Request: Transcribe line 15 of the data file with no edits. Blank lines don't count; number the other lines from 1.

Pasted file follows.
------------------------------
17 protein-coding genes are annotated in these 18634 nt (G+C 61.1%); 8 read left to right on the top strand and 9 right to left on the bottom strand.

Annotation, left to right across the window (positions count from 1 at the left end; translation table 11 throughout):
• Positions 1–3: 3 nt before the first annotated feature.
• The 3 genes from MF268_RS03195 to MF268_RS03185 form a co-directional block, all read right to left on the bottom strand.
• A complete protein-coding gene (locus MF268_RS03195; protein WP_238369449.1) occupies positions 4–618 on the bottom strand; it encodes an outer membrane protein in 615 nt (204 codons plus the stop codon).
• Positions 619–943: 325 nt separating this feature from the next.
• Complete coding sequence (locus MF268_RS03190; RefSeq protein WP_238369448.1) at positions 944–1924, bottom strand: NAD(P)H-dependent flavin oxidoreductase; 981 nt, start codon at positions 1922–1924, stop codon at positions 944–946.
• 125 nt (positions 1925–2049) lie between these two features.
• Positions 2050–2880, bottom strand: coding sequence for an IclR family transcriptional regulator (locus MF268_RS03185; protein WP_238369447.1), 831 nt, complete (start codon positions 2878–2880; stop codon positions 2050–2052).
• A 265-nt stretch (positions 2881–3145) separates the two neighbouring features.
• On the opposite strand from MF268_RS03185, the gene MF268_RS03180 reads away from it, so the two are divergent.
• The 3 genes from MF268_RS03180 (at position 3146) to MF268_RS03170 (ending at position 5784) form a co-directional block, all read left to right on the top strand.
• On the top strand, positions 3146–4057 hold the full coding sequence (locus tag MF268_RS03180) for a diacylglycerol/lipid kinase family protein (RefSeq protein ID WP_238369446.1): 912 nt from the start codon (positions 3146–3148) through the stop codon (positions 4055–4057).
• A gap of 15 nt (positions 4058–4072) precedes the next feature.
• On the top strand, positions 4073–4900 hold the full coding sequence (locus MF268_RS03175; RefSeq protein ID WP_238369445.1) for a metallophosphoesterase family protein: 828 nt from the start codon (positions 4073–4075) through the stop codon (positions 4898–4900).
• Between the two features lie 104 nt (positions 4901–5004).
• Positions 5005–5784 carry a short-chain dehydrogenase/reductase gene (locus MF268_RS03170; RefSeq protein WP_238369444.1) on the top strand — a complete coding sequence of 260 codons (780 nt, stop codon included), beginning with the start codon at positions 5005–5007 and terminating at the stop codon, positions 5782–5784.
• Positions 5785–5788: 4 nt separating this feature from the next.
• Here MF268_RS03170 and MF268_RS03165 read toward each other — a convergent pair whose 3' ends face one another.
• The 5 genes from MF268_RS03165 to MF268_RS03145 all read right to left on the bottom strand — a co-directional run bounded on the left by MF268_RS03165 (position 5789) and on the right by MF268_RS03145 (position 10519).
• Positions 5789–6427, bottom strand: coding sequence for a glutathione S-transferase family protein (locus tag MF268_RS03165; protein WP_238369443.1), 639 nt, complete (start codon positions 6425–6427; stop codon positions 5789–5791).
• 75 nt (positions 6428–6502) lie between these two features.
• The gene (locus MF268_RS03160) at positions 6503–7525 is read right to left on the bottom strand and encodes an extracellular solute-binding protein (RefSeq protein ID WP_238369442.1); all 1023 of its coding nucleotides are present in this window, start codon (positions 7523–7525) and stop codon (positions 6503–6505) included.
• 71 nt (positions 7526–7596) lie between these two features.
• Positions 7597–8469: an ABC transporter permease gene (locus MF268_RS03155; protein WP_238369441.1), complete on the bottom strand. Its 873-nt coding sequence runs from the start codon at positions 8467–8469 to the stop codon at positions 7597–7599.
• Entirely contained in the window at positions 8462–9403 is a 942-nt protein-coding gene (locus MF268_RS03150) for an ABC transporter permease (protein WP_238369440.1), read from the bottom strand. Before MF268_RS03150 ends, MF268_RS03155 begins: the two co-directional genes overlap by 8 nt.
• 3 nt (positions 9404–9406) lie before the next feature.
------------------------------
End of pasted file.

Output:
• On the top strand, positions 4073–4900 hold the full coding sequence (locus MF268_RS03175; RefSeq protein ID WP_238369445.1) for a metallophosphoesterase family protein: 828 nt from the start codon (positions 4073–4075) through the stop codon (positions 4898–4900).